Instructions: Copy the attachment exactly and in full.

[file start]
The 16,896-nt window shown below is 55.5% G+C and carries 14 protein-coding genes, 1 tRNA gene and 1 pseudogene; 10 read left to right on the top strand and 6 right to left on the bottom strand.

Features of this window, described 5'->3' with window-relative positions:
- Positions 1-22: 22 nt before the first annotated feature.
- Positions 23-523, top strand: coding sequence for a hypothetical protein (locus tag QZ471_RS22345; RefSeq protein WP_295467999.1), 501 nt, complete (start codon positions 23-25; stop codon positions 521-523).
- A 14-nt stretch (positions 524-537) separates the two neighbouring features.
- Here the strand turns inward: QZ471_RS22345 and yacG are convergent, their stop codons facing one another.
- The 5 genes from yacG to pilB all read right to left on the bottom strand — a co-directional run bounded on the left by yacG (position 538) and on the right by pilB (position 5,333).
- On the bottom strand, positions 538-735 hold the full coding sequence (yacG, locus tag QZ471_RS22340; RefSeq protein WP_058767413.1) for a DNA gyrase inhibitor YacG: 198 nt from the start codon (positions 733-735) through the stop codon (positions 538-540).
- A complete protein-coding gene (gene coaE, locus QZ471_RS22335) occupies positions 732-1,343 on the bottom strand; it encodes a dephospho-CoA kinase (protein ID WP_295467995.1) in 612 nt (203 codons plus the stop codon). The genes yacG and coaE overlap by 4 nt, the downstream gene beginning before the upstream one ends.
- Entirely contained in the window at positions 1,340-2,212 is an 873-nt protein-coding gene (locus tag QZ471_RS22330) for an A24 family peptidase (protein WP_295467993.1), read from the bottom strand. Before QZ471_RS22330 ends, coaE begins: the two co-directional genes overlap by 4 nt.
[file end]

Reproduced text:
The 16,896-nt window shown below is 55.5% G+C and carries 14 protein-coding genes, 1 tRNA gene and 1 pseudogene; 10 read left to right on the top strand and 6 right to left on the bottom strand.

Features of this window, described 5'->3' with window-relative positions:
- Positions 1-22: 22 nt before the first annotated feature.
- Positions 23-523, top strand: coding sequence for a hypothetical protein (locus tag QZ471_RS22345; RefSeq protein WP_295467999.1), 501 nt, complete (start codon positions 23-25; stop codon positions 521-523).
- A 14-nt stretch (positions 524-537) separates the two neighbouring features.
- Here the strand turns inward: QZ471_RS22345 and yacG are convergent, their stop codons facing one another.
- The 5 genes from yacG to pilB all read right to left on the bottom strand — a co-directional run bounded on the left by yacG (position 538) and on the right by pilB (position 5,333).
- On the bottom strand, positions 538-735 hold the full coding sequence (yacG, locus tag QZ471_RS22340; RefSeq protein WP_058767413.1) for a DNA gyrase inhibitor YacG: 198 nt from the start codon (positions 733-735) through the stop codon (positions 538-540).
- A complete protein-coding gene (gene coaE, locus QZ471_RS22335) occupies positions 732-1,343 on the bottom strand; it encodes a dephospho-CoA kinase (protein ID WP_295467995.1) in 612 nt (203 codons plus the stop codon). The genes yacG and coaE overlap by 4 nt, the downstream gene beginning before the upstream one ends.
- Entirely contained in the window at positions 1,340-2,212 is an 873-nt protein-coding gene (locus tag QZ471_RS22330) for an A24 family peptidase (protein WP_295467993.1), read from the bottom strand. Before QZ471_RS22330 ends, coaE begins: the two co-directional genes overlap by 4 nt.